Further, with such an experimental animal it is definitely known that this insufficient balance, peculiar to the make-up of the particular animal, finally breaks down under certain fundamental conditions. This happens mainly under three conditions, three circumstances. Either extremely strong stimuli in the nature of conditioned stimuli are used in the place of those that are only weak or moderately strong and which ordinarily determine the animal’s activity; i.e., its excitatory processes are overstrained. Or the animal is required to exert a very strong or a very protracted inhibition; i.e., its inhibitory processes are overstrained. Or, finally, a conflict between both these processes is produced; i.e., conditioned positive and negative stimuli are applied one right after the other. In all these cases with the proper animal there develops a chronic disturbance of the higher nervous activity, a neurosis. The excitatory type loses almost completely its ability for any inhibition and generally becomes unusually excited; the inhibitory type, though hungry, refuses even to eat under the influence of the conditioned stimuli and generally becomes exceedingly ill at ease and also passive with the least change of its surrounding environment.

One can conceive in all likelihood that, if these dogs which have become ill could look back and tell what they had experienced on that occasion, they would not add a single thing to that which one would conjecture about their condition. All would declare that on every one of the occasions mentioned they were put through a difficult test, a hard situation. Some would report that they felt frequently unable to refrain from doing that which was forbidden and then they felt punished for doing it in one way or another, while others would say that they were totally, or just passively, unable to do what they usually had to do.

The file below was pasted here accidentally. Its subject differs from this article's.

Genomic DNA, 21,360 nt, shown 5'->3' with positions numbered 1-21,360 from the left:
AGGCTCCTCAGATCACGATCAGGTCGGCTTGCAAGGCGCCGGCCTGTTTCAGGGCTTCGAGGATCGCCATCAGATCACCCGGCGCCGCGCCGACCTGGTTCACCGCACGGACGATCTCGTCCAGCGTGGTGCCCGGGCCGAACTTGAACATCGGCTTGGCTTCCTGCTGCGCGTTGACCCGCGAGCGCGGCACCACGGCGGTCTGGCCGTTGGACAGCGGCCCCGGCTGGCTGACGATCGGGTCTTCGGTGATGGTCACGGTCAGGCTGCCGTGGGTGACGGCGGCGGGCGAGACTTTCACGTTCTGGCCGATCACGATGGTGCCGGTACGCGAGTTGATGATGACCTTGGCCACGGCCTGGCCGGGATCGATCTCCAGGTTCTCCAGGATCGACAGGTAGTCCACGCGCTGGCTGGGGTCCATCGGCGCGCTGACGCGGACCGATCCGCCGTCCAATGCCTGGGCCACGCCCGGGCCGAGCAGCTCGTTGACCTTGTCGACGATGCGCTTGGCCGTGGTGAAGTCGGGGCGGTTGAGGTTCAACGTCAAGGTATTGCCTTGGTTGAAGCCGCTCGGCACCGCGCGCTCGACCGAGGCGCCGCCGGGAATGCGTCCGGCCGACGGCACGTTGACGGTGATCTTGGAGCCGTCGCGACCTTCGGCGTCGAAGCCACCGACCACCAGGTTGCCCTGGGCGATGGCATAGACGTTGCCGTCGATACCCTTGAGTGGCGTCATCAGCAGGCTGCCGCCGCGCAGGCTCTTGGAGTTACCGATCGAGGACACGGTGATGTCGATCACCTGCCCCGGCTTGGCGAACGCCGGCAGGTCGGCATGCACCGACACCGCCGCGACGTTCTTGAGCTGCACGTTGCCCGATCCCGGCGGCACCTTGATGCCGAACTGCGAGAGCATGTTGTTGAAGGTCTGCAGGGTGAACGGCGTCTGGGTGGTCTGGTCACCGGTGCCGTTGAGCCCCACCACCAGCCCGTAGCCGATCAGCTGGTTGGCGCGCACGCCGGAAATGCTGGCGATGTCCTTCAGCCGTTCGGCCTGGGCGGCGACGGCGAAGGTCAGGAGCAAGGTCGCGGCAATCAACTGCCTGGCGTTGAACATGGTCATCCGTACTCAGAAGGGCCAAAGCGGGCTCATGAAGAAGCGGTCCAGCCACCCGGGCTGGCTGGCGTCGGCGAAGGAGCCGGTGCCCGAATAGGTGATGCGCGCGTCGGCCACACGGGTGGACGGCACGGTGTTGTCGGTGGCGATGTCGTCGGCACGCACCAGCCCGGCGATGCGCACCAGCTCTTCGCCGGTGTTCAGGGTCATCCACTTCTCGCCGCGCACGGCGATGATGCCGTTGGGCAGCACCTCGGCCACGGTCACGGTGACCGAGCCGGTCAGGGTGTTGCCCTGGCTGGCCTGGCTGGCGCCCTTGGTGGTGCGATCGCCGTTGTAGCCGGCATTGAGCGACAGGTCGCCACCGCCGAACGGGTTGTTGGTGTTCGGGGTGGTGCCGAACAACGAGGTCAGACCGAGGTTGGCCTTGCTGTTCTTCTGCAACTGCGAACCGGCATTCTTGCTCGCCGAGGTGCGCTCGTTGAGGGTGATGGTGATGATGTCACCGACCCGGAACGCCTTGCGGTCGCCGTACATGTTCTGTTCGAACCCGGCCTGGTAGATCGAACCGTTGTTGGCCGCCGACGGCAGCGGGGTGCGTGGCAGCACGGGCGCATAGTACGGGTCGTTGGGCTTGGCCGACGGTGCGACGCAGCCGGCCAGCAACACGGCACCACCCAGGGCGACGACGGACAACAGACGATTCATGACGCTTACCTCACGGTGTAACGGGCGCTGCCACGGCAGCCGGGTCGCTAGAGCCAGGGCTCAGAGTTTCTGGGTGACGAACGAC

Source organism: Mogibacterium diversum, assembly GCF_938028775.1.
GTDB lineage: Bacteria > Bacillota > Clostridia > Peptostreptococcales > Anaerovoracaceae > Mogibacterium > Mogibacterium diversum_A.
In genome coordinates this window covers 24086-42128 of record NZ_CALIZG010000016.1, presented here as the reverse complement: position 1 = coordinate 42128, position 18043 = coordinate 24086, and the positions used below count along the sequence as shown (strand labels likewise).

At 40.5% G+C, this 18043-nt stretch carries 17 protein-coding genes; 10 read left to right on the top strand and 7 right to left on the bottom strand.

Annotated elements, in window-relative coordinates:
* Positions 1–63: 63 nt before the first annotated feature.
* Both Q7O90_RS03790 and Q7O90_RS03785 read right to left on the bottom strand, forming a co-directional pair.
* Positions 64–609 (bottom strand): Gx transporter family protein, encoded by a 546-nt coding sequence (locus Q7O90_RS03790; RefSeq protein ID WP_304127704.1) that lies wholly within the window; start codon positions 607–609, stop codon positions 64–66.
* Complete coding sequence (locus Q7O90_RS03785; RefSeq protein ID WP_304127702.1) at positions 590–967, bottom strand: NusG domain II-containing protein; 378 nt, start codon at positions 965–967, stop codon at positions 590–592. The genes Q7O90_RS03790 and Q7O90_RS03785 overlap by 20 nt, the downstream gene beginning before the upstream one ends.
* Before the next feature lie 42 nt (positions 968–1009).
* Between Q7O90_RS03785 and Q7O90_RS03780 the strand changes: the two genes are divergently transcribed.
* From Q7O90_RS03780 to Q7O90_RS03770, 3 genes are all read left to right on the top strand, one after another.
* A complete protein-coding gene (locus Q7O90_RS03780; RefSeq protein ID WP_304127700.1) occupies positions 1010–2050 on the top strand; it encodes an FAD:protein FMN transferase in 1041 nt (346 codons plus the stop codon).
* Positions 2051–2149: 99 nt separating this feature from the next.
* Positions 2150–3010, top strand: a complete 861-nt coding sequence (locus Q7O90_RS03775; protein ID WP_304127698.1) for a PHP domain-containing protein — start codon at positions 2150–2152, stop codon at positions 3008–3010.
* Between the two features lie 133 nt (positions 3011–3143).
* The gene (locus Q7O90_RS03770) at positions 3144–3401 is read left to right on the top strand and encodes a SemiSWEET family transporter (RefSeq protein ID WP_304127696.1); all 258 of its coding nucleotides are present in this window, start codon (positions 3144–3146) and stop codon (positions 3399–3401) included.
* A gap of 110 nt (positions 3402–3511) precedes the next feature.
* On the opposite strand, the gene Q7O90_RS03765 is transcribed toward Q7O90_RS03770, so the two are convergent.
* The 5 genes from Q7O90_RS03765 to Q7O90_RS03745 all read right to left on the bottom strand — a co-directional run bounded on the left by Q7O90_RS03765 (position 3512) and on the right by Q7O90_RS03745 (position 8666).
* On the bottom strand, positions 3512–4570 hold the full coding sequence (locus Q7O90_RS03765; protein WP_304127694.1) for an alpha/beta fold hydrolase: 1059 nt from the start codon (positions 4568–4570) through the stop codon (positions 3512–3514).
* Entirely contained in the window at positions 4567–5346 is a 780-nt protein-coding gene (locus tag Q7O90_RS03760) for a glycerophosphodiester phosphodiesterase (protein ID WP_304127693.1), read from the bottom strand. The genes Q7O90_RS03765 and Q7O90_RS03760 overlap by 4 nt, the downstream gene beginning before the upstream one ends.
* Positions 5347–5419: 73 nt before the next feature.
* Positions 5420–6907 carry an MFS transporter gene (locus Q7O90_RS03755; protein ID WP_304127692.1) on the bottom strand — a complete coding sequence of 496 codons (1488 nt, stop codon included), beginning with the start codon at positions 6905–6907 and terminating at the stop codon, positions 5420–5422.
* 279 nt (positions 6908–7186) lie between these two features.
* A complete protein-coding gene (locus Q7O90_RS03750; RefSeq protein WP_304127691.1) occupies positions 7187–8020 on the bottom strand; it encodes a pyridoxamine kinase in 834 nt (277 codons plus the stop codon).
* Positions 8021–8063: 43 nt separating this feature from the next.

And so, what my associates and I have found with our animals are elemental physiologic phenomena – the frontier of physiologic analysis (in the present state of knowledge). At the same time it is the prime and most fundamental basis of human neurosis and serves as its true interpretation and understanding.

Hence in the case of man, under the complications of his existence and with his many different reactions to it, when it comes to analysis and to the ultimate aim of curing him, one always has to face the very difficult question: What circumstances in his life are excessively strong for the nervous system in question, where and when has he encountered a conflict intolerable for him, requirements that he become active and requirements that he hold himself back? How in the opinion of Dr. Schilder could the innumerable subjective experiences of the neurotic patient under the extreme complexity of human higher nervous activity, as compared with dogs, give anything useful in the way of an explanation of the elementary neuroses of animals. when those experiences are only different variations of one and the same physiologic process, so clearly seen in dogs? Of course, for the final physiologic analysis of the problem of neuroses and psychoses there remain a number of unsolved questions. Is it possible to produce neuroses in cases of well balanced nervous systems? Is the initial unbalance of the nervous system a primary phenomenon: i.e., an innate property of the nervous tissue itself, or a secondary one depending on some innate peculiarity of other systems of the organism apart from the nervous system? Do there not exist along with the innate properties of the nervous system also other conditions in the organism which determine this or that degree of normal function of that system? I am busy at the present time with some of these questions and already have material for their decision.

It stands to reason that, apart from these special questions which concern the general problem of disorders of normal nervous activity, there remains before the physiologist the question relating to the physicochemical mechanism of these very elemental nervous processes: of excitation and inhibition, of their reciprocal relations and tensions, and of excessive strains on them.

Ivan Petrovitch Pavlov, Lectures on Conditioned Reflexes, Volume II: Conditioned Reflexes and Psychiatry, translated and edited by W. Horsley Gantt, Lawrence & Wishart Ltd., London 1941.